long record of the resistance of the people to arbitrary
rule, and the changes in legislative methods were al-
most as frequent as the changes in the governor's office.

Under the Duke of York the governor and his coun-
cil with the high sheriff and justices not only sat as a
court of justice but also constituted a legislative body
invested with the power of making, altering and
abolishing laws, except such as referred to customs.

The first assembly was convened by Governor Don-
gan in 1683 and its first act was to formulate the cele-
brated " charter of liberties ", which was annulled by
James II in 1685.

In 1686 James abolished the general assembly also,



472 Developmen^t OF Legislative Power [Period XI

and placed all legislative powers in the hands of the
governor and his council.

Under the kindlier rule of William and Mary, the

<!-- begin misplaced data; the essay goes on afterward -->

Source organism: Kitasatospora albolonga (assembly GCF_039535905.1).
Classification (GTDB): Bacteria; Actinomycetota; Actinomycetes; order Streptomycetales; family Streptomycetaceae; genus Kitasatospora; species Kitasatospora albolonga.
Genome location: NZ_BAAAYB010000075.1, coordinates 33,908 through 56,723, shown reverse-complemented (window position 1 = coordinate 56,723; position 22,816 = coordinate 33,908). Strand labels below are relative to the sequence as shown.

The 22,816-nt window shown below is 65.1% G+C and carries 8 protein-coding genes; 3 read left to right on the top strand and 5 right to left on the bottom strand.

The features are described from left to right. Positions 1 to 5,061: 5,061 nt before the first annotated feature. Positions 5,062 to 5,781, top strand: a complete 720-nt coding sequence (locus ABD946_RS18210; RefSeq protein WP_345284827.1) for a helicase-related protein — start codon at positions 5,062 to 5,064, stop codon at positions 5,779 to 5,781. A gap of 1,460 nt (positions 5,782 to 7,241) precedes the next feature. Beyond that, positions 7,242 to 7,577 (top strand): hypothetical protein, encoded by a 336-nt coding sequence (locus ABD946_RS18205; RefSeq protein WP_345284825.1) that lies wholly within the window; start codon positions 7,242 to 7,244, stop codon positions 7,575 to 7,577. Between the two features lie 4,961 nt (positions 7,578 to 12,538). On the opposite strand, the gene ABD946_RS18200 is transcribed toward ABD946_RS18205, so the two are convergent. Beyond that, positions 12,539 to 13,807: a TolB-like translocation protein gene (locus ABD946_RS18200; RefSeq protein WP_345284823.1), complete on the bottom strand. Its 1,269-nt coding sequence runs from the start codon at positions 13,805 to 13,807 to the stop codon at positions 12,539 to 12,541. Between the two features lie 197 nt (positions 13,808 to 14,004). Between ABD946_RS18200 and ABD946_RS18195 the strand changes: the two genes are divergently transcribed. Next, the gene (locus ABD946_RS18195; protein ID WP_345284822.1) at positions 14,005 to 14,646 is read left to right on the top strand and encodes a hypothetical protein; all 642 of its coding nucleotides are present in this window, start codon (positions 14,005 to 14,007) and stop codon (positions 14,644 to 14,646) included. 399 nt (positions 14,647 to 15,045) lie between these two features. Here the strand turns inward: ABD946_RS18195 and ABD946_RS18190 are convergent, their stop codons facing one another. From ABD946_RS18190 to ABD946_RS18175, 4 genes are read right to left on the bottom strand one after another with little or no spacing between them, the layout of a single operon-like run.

assembly was re-established by Governor Sloughter in
1691, and the 1st assembly that convened thereafter
re-enacted the old charter of liberties. Even now
this was granting too much to the people; it was re-
pealed in 1697, and an absolute veto power over all
acts of the assembly given to the governor. In 1698
the governor dissolved the assembly for being " dis-
loyal ".

The 9th assembly was no more pliant, but freely
criticised the governor, and stood for the rights of the
people. The 10th was even more stubborn and called
the governor to account for all his expenditures. The
11th charged that the levying of taxes without the
consent of the people was illegal, and was dissolved for
the act.

This struggle between the governor and the people
continued until the accession of George I in 1714,
when the new whig ministry conceded the right of the
colonists to levy their own taxes.